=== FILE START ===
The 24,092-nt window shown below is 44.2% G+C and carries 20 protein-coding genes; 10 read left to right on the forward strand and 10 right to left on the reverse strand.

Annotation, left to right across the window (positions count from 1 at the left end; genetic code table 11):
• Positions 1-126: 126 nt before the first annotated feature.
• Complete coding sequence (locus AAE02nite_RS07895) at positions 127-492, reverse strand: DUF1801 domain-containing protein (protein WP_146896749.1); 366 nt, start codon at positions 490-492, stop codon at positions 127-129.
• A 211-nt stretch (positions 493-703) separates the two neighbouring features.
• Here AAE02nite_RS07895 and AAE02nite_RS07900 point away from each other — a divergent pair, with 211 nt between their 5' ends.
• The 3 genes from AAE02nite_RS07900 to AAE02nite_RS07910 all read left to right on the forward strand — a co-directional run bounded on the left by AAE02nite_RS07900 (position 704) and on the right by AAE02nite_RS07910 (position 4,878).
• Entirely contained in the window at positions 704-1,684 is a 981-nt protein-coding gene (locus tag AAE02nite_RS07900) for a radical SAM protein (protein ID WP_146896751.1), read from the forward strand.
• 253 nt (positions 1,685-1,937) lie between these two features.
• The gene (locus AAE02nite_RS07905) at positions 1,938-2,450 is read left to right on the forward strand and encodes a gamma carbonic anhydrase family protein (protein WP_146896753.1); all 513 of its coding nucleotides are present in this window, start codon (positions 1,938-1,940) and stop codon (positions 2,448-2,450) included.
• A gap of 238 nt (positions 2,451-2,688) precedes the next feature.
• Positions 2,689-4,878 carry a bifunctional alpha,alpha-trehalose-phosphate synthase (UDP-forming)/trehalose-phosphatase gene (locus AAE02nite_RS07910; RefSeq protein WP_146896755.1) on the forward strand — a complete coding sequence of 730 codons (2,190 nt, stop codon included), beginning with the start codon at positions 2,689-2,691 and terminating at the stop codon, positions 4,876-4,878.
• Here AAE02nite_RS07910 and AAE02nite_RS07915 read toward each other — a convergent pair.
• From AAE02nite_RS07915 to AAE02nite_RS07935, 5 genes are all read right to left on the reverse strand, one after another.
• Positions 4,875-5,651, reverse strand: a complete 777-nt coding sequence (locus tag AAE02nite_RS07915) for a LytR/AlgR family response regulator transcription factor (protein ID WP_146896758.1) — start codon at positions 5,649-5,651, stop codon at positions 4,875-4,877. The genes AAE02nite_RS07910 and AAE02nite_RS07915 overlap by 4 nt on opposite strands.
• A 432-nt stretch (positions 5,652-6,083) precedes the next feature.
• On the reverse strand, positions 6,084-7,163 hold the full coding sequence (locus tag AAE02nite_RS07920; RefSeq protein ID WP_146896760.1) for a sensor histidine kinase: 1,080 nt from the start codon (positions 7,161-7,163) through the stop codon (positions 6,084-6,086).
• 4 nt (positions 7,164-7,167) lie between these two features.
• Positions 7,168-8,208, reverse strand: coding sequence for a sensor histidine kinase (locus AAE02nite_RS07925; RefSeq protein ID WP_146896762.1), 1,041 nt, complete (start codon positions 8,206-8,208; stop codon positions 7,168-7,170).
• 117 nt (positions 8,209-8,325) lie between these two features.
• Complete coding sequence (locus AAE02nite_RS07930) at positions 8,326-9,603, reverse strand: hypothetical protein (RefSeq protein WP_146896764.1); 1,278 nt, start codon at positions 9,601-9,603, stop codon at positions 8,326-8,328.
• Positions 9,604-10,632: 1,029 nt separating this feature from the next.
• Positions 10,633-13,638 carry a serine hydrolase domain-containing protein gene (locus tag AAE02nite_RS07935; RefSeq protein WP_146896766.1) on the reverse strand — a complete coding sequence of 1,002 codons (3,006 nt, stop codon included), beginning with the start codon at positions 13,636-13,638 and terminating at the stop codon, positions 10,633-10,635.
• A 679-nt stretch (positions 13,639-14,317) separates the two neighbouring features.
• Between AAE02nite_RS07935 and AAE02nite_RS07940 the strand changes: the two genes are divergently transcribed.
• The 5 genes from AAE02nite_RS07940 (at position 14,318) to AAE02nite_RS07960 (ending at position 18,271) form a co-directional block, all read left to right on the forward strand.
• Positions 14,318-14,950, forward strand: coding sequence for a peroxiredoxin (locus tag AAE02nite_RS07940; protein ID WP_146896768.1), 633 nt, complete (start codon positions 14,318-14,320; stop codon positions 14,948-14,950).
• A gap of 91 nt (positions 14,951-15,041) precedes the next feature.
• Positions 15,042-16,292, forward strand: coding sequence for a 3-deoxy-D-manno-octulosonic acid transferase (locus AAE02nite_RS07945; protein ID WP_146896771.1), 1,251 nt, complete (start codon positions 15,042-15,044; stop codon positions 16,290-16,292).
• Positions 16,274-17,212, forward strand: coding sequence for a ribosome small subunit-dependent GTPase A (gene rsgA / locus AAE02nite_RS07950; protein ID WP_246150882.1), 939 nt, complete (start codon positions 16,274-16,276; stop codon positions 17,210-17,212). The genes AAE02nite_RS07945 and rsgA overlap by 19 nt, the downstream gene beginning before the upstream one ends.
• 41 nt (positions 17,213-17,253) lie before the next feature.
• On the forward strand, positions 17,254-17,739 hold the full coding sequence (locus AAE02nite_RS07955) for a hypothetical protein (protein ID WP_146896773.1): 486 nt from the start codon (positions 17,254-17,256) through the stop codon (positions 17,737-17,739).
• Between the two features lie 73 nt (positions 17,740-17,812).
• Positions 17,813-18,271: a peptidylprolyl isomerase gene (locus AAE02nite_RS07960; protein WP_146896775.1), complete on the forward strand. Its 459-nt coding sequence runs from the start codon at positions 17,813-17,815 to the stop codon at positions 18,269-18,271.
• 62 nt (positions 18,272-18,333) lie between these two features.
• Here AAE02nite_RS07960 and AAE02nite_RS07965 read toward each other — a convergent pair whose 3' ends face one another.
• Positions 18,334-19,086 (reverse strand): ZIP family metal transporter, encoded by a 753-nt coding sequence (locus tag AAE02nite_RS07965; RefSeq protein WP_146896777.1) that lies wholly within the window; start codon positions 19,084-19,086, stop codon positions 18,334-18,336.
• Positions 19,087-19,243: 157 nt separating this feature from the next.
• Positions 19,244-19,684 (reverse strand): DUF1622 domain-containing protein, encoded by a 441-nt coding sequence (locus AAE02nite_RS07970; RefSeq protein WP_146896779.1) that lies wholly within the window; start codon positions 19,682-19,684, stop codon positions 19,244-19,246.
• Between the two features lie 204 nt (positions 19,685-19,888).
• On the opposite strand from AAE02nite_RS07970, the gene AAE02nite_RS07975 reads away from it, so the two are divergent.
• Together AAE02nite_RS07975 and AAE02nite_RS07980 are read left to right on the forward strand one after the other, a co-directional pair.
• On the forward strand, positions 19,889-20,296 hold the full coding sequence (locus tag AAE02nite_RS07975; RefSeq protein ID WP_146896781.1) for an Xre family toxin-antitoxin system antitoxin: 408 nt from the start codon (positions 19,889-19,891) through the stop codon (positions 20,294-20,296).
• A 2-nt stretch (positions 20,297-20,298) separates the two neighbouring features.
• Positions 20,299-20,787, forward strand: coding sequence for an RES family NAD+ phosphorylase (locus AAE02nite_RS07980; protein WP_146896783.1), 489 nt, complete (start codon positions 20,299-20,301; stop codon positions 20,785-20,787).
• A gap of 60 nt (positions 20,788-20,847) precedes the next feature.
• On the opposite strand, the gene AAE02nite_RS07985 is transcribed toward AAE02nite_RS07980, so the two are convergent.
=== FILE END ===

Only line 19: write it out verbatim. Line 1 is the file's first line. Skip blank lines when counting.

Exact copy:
• Positions 7,168-8,208, reverse strand: coding sequence for a sensor histidine kinase (locus AAE02nite_RS07925; RefSeq protein ID WP_146896762.1), 1,041 nt, complete (start codon positions 8,206-8,208; stop codon positions 7,168-7,170).